The Canaanites sacrificed all over the place, on “every high hill” or on “high places,” terms that appear more than 90 times in the Old Testament. Moses says Israel is not to do that. Only at the place. Continuing:

Deuteronomy 12:5-7 . . . there you shall go. There you shall take your burnt offerings, your sacrifices, your tithes, the heave offerings of your hand, your vowed offerings, your freewill offerings, and the firstborn of your herds and your flocks. And there you shall eat before the Lord your God.”

So far, there is no change at all from the regulations specified in Leviticus 17. Sacrifices of all types are to take place in the venue God selects. Sacrifices will be performed at the altar before the Tabernacle, which eventually became parked at Shiloh on the west side of the Jordan River. Later, the altar was established at the Temple in Jerusalem. Nowhere else were sacrifices to take place.

Now, as a historical point, this rule did not apply to the Patriarchs. You will remember that Abraham or Jacob set up an altar here and there. God had not established a particular place in their day. But, with the building of the Tabernacle, and later the Temple—and with the institution of the Aaronic priesthood, a particular, discrete place was instituted. So important was this rule, once the people entered the land, the phrase, “the place which the Lord your God chooses,” or close variants thereof, appears no less than 24 times in the book of Deuteronomy alone.

In Leviticus 17 as well as in Deuteronomy 12, then, the central place of worship remains vital. But, I said there was a difference in Deuteronomy. We need to read further. Verse 8, where Moses continues speaking:

Deuteronomy 12:8-11 “You shall not do to all as we are doing here today [that is, the east side of the Jordan]—every man doing whatever is right in his own eyes [Here is the reason]—for you have not come to the rest and the inheritance which the Lord your God is giving you. But when you cross over the Jordan and dwell in the land which the Lord your God is giving you to inherit, and He gives you rest from all your enemies round about, so that you live in safety, then there will be the place where the Lord your God chooses to make His name abide. There you shall bring all that I command you.”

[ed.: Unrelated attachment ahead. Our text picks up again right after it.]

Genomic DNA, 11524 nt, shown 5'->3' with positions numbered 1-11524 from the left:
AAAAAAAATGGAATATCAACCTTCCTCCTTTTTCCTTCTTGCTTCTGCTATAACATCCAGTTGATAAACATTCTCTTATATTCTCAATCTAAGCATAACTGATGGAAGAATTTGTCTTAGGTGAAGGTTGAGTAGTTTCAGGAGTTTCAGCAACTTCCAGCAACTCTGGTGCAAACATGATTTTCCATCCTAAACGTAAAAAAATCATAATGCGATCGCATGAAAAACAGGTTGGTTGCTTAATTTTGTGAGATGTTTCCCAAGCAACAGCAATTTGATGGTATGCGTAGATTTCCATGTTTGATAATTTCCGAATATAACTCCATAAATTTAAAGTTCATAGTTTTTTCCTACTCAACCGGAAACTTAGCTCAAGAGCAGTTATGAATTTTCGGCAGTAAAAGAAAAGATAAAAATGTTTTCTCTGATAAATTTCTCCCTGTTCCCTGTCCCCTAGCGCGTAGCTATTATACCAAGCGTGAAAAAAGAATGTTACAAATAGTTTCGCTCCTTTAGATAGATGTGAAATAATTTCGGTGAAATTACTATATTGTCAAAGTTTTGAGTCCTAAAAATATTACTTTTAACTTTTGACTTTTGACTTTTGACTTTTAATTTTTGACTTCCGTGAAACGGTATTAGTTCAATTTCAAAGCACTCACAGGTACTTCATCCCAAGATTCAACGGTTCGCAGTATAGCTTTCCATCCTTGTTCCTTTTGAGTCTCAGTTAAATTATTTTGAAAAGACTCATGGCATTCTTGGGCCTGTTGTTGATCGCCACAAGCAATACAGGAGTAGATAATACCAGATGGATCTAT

We will skip down to verse 13:

Deuteronomy 12:13-14 “Take heed to yourself that do not offer your burnt offerings in every place that you see [in a place of your choice]; but in the place which the Lord chooses, in one of your tribes, there you shall offer your burnt offerings, and there you shall do all that I command you.”

So far, there is no change in any rule. But, now for the change.

Deuteronomy 12:15 “However, you may slaughter and eat meat within all your gates, whatever your heart desires, according to the blessing of the Lord your God which He has given you; the unclean [person] and the clean [person] may eat of it, of the gazelle and the deer alike.”

Did you catch it? Gazelle and deer are game animals. There is the difference. In their wanderings in the wilderness, God required the people to eat cattle, sheep, and goats at the central place, the Tabernacle, as sacrifices before God, sharing the meat with the priests. Only game animals, like deer, could the people eat away from the Tabernacle.